9. Now tighten all screws to manufacturer’s specifications. Do this incrementally, alternating sides to prevent pulling the scope down on one side or another. 

Now you’re ready to bore sight and take some practice shots. Here is a video to help you out. 

How to Sight In a Scope/How To Zero In a Scope

After mounting, your next step is to zero your scope. Here is a step-by-step to help you accomplish this. 

1. Read the scope’s recommended zeroing instructions. Always follow those when available. 

2. Start closer than you expect to avoid wasting ammo. Use the cheapest type of ammo for this. Keep whatever ammo you intend to use regularly nearby to use once you get the rifle close to where you need it. 

3. Be sure the target is at exactly the yardage you want to zero to. Using a rangefinder can help with this. 

4. Set up your rifle the way you plan on using it. If using a bipod/tripod, set it up on that. If you’ll be running and gunning, position it the way you will when shooting. 

5. Load your weapon and set up a target at 25 yards. Shoot 1-3 rounds to see where your shots are hitting. Make adjustments to the scope based on how far off you were. Also check all your mount screws to be sure they are all tightened to avoid any variations when shooting. 

6. Move your target out to 50 yards and repeat the process. Once you are hitting where you need, move the target out to 100 yards. 

7. Continue alternating adjustments and shooting to perfect your shot group. Once you are consistently hitting where you aim, your rifle is zeroed and ready.

Here is a video of the process. 

When is it Time to Replace My Scope?

Scopes are made to withstand a variety of conditions for their lifetime. Some scopes even have lifetime warranties. So if you think there’s an issue with your scope, check to see if it is under warranty before spending money unnecessarily. 

However, here are some signs that you either need to repair or replace your scope:

● Large shot to shot variance despite using reliable ammo.

● You hear rattling inside that wasn’t there before. – This can mean internal components have become detached.

● Inability to zero your rifle despite making usual adjustments.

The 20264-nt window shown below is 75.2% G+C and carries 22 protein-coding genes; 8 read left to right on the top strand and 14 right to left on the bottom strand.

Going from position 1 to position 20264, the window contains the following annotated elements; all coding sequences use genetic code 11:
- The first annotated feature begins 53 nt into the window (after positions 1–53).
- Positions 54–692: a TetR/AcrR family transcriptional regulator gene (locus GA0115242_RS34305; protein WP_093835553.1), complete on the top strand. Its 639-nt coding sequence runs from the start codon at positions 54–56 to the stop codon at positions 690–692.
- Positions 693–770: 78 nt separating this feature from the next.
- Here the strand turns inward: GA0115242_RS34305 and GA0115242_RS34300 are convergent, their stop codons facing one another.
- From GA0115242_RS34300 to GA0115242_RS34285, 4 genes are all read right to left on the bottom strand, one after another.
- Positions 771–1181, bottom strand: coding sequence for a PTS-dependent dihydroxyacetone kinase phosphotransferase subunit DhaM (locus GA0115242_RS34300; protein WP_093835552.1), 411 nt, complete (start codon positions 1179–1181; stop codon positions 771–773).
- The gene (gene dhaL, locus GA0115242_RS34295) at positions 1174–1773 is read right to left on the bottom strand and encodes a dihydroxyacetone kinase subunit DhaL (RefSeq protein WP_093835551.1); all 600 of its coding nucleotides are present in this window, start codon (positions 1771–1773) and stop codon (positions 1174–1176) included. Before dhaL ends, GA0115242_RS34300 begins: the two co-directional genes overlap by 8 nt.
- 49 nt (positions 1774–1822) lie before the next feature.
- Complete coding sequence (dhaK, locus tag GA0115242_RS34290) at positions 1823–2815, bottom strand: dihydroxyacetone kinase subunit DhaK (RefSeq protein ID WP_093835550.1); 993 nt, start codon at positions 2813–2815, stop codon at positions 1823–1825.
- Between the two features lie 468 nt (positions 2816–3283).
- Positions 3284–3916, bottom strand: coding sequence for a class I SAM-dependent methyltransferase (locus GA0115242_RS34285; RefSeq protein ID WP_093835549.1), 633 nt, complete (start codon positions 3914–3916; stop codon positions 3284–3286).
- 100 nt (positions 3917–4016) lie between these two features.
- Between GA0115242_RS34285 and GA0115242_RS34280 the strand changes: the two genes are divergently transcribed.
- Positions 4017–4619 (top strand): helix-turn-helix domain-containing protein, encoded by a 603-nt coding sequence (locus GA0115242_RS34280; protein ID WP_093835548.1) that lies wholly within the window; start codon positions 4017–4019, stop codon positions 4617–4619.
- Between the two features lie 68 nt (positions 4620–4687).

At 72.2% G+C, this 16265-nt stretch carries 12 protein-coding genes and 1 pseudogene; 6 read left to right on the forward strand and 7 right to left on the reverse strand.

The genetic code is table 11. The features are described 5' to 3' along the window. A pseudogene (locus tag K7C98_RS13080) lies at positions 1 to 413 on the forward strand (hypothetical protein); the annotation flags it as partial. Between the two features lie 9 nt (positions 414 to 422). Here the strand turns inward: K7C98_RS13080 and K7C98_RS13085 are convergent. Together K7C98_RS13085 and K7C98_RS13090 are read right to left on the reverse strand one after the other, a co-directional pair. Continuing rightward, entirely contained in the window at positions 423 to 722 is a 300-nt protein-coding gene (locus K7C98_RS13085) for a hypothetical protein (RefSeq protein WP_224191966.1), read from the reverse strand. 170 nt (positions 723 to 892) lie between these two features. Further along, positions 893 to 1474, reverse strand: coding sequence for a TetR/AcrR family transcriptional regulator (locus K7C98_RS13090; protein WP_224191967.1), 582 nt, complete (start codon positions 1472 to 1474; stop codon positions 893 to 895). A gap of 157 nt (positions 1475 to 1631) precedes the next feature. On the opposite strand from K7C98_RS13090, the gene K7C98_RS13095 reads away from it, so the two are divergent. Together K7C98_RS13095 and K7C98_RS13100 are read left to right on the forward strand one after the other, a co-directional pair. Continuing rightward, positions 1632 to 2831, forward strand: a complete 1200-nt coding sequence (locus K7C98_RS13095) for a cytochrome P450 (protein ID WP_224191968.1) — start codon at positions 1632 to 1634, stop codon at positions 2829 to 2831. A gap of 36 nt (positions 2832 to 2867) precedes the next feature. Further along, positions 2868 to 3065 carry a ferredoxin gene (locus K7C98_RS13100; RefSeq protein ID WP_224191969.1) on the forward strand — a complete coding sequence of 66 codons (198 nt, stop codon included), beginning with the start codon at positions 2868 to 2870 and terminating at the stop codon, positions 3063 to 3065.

● Knobs and adjusters are wobbly or are difficult or too easy to turn.

● The reticle is no longer in the center.

● Your view is foggy and you can’t see clearly.

● The lenses are cracked or the scope has obvious damage.

● Your shots don’t react as expected to your adjustments.

If any of these things come up, it is time to either send it in under the warranty (if applicable) or purchase a new scope. 

Can You Really Find a Quality Scope That’s Affordable? 

It is possible to find a quality scope at most price ranges. However, you won’t get the extra bells and whistles that come with higher-priced scopes. It comes down to determining what you really need, as opposed to wanting all the “extras”.

Start with your budget and then look within that price range. Focus on reputable brands to be sure you get a product that will last you a long time. Watch for warranties which can further protect your investment. Once you have a handful of products, find the one that fits your needs the best and then look into those with a bit “extra” compared to other models. This will get you a great scope at a price you can afford.


When looking for a hunting scope, you want to remember your purpose. Whether you need a scope to hunt deer, elk, or varmints, you can find one that matches your intent. Also be sure to know whether you need a scope that is accurate at 50 yards or 1000 yards. 

Keeping the factors mentioned above in mind will help you determine exactly what you need and will ensure you get a scope that will help you become a better hunter. Hopefully, you found what you were looking for here. Now get out there and hunt!